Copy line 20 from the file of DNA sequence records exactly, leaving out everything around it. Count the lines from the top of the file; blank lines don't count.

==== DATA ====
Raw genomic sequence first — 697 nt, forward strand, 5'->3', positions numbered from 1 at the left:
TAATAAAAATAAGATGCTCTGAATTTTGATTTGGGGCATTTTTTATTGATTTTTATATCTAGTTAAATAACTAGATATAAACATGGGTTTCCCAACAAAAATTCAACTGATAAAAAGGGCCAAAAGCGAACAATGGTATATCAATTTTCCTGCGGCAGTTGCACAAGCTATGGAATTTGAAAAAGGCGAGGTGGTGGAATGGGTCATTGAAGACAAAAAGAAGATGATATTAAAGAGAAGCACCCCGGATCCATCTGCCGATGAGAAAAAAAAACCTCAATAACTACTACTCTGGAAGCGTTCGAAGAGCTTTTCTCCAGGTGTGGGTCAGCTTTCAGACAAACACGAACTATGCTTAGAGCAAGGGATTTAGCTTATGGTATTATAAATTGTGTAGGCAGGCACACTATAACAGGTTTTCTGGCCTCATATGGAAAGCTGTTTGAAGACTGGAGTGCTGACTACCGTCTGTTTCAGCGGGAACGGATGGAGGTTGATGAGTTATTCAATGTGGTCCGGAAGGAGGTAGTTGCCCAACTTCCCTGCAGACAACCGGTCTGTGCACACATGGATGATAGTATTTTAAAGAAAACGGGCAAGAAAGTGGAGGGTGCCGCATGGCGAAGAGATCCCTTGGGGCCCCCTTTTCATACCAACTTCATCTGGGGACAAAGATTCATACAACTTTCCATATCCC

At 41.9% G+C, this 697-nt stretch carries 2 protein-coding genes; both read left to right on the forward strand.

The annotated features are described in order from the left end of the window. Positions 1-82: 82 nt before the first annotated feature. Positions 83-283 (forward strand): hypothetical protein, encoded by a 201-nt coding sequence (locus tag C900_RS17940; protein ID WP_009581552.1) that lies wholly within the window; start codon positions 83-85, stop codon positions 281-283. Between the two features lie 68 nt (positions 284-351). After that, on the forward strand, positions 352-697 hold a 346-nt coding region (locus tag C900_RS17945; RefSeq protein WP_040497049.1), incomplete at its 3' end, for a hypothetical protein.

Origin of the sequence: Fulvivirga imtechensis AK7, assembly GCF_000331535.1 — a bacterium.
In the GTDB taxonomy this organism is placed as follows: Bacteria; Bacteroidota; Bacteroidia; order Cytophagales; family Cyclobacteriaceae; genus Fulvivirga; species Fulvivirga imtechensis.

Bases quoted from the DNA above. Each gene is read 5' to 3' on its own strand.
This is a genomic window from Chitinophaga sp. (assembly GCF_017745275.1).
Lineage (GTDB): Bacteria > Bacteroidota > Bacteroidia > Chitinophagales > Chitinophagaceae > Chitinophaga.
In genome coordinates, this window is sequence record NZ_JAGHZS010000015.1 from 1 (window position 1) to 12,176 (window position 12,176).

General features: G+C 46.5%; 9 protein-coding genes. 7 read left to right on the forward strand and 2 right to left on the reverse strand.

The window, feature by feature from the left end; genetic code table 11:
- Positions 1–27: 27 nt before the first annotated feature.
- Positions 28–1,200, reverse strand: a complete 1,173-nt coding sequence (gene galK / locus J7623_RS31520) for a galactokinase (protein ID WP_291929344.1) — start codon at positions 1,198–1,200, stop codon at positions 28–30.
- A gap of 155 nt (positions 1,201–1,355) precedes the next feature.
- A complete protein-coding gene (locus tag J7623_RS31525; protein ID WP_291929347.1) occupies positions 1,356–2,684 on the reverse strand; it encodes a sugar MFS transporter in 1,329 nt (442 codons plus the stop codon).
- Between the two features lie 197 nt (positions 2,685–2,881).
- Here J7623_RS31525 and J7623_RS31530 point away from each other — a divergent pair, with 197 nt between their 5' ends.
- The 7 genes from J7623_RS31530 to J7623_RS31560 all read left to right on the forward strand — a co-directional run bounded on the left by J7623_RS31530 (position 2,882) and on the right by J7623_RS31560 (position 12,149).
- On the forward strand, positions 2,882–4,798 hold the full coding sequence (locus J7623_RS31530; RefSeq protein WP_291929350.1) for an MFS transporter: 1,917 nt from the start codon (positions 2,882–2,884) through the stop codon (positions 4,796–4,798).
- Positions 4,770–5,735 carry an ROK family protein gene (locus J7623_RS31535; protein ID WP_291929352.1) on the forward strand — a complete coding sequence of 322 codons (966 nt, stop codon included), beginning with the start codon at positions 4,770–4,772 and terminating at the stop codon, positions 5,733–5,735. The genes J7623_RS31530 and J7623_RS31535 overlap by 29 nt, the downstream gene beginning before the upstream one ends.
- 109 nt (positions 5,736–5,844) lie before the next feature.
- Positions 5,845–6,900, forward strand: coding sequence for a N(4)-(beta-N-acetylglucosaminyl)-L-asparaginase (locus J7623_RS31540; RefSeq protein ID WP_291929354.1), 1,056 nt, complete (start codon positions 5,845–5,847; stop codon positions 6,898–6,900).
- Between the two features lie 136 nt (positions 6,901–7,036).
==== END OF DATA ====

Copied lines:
- On the forward strand, positions 2,882–4,798 hold the full coding sequence (locus J7623_RS31530; RefSeq protein WP_291929350.1) for an MFS transporter: 1,917 nt from the start codon (positions 2,882–2,884) through the stop codon (positions 4,796–4,798).